Pocket Forecourts

Garden Design Hull by David Beasley

Pocket Forecourts

Sometimes terrace housing opens-out onto the street outside,
But sometimes there’s a handkerchief of garden as a buffer zone.
It always serves as shorthand, a barometer of homestead pride
Where neighbours draw-up judgements by how much it’s overgrown –
Some are full of crazy-paving, some are full of wilted heads,
Some are full of pots and planters, scraps of lawn, or gnomes in white,
Some contain abandoned sofas, others dandelion beds,
And some attempt to grow a forest, blocking ev’ry shred of light.

Ghost Town

Coventry architecture before and after images taken from Coventry Now & Then

Ghost Town

You sneer at Dresden’s quaint rebuilding
As oldè-world and fake –
Covering up the brutal past,
Denying us our wake.
But would you rather the concrete of Coventry,
Cancer choking its former bliss ?
For sure, we’ll never forget the War
In ugliness as ugly as this.
The Luftwaffe came and finished the job
That the Council already began,
And one of the prettiest towns in England
Was levelled in line with the Plan.
I hear that Dresden has too many tourists,
So why is there only one ?
It seems we have a ration of beauty,
But blandness will run and run.
The perfect place to film your dystopian nightmares
Or kitchen-sink soaps –
Was ever a town more grey and rain-stained ?,
As the concrete bullies and gropes.
It’s called ‘brutalist’ for a reason –
Cos it’s raw like a wound across the eyes.
And meanwhile Dresden is putting on her ballgown –
Enough masochism – let’s rise !

Coventry is UK City of Culture 2021.

Spring Pruning

Prunus laurocerasus by G Reid

Spring Pruning

My neighbour wanted rid of her cherry laurel
And asked to borrow my saw.
She offered me all the wood for my fire
In exchange for my muscle and jaw.
And so we chopped and chatted all morning
On what we joked was her ‘ranch’.
She called it an invasive species
As we tackled its largest branch –
She certainly didn’t remember planting the thing,
So out it went
(Though she waited till all its blossom had dropped
Which had lasted all through lent.)
I’ve heard when burned it smells of cherries,
But we scented almonds that day –
She said, well that’s the cyanide,
Remember, this laurel’s no bay.
We made fair work of its lily-white wood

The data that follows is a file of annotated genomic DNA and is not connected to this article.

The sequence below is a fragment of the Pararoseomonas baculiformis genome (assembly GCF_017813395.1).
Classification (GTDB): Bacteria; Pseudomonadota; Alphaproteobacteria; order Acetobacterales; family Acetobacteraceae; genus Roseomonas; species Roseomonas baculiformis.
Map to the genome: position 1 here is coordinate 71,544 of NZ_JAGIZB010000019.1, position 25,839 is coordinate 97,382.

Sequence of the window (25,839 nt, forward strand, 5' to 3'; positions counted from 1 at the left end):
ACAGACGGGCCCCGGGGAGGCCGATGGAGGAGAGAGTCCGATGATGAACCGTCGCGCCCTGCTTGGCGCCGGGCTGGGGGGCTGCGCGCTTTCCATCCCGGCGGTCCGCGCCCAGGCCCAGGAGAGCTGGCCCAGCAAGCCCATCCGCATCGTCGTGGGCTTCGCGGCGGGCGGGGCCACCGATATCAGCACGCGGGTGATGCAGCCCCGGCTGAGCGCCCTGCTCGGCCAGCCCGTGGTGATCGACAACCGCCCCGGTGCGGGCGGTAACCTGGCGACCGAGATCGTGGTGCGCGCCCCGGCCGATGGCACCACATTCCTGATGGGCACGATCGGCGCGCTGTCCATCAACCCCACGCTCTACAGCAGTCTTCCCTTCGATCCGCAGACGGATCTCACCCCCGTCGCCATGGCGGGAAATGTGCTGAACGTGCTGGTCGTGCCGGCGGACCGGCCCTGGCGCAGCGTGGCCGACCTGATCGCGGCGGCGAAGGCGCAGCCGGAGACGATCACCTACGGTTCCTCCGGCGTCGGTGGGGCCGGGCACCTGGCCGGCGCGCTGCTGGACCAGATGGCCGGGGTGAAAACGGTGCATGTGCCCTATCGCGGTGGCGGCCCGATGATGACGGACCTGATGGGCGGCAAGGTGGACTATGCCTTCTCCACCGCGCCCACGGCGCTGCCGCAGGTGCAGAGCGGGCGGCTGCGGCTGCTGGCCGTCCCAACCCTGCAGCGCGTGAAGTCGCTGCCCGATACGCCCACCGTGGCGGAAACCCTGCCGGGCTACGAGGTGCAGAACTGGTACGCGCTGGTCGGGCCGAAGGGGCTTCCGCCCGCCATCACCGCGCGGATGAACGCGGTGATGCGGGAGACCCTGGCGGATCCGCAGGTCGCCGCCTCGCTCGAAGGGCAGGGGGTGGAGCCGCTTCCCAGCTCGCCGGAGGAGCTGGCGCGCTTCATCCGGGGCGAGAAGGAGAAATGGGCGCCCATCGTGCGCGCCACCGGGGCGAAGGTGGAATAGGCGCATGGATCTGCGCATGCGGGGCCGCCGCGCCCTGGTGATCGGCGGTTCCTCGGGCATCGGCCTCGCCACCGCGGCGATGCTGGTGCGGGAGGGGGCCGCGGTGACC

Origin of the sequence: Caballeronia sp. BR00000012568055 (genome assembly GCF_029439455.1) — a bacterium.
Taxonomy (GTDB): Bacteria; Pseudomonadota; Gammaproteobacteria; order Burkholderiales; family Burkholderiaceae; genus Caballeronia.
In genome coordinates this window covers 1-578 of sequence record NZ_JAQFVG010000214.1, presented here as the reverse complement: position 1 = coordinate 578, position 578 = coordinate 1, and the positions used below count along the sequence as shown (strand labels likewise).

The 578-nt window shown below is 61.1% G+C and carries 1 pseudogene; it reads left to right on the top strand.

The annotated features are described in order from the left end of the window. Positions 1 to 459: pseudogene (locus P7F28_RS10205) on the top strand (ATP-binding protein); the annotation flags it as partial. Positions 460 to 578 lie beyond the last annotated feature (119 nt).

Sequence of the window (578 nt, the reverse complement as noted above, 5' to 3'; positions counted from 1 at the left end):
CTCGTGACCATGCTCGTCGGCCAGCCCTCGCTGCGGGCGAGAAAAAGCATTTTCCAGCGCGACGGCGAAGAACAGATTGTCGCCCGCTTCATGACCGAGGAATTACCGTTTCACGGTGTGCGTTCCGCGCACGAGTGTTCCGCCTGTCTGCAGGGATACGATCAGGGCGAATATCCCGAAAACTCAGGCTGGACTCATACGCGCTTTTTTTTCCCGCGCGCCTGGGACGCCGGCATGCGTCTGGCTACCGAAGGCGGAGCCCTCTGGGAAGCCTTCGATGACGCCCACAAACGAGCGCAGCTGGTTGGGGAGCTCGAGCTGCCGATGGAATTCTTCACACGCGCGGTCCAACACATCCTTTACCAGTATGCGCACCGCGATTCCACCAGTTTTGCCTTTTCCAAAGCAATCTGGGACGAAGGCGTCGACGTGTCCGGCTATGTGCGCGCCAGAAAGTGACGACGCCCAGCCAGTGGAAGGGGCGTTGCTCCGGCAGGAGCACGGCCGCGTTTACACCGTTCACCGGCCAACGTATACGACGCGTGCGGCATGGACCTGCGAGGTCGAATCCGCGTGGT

Till we left its stump for bare,
But we still got a slight furriness in our mouths,
Despite our gloves and care.
I offered her a seat by my fireside
Watching her tree disappear,
But she said I needed to season it first,
So call her up in a year.

Portals

Some example wares of the London Door Company.

Portals

I’ve seen too many doors,
And they’re nothing much, just doors –
Just as expected.
I open them, I close them,
Or I pass them by unnoticed,
Disconnected.
I’ve turned too many knobs
And I’ve knocked too many knockers
In the gloom,
Yet never thought about them
Till I find I need a way
To leave the room.

I’ve seen too many doors,
Be they oaken, deal, or plywood,
Or cold steel.
I push them and I pull them,
Or I sometimes have to slide them
With a squeal.
I’ve crossed so many thresholds
And I’ve stepped on many stoops,
Both front and aft,
Yet never thought about them
Till I find I need a way
To stop the draught.

Cecily Census

pigeons
Pigeons by Tim Dennell

Cecily Census

“Let’s count the pigeons !”  That’s just what she said,
As she pointed out a trio pecking pavement up ahead.
One was grey and one was blue and one was sandy brown –
“I bet we get to fifty by the other side of town !”
So hand-in-hand, we kept the tally,
Up the street and down the alley.

“Let’s count dandelions !” another time she said,
As she pointed out a golden host within a council bed.
Some were buds and some were clocks and some were full of roar –
“I bet we find a hundred round behind the superstore !”
So side-by-side, we kept on counting,
Till we reached the rusty fountain.

“Look at all the wrigglers !” on a rainy day she said,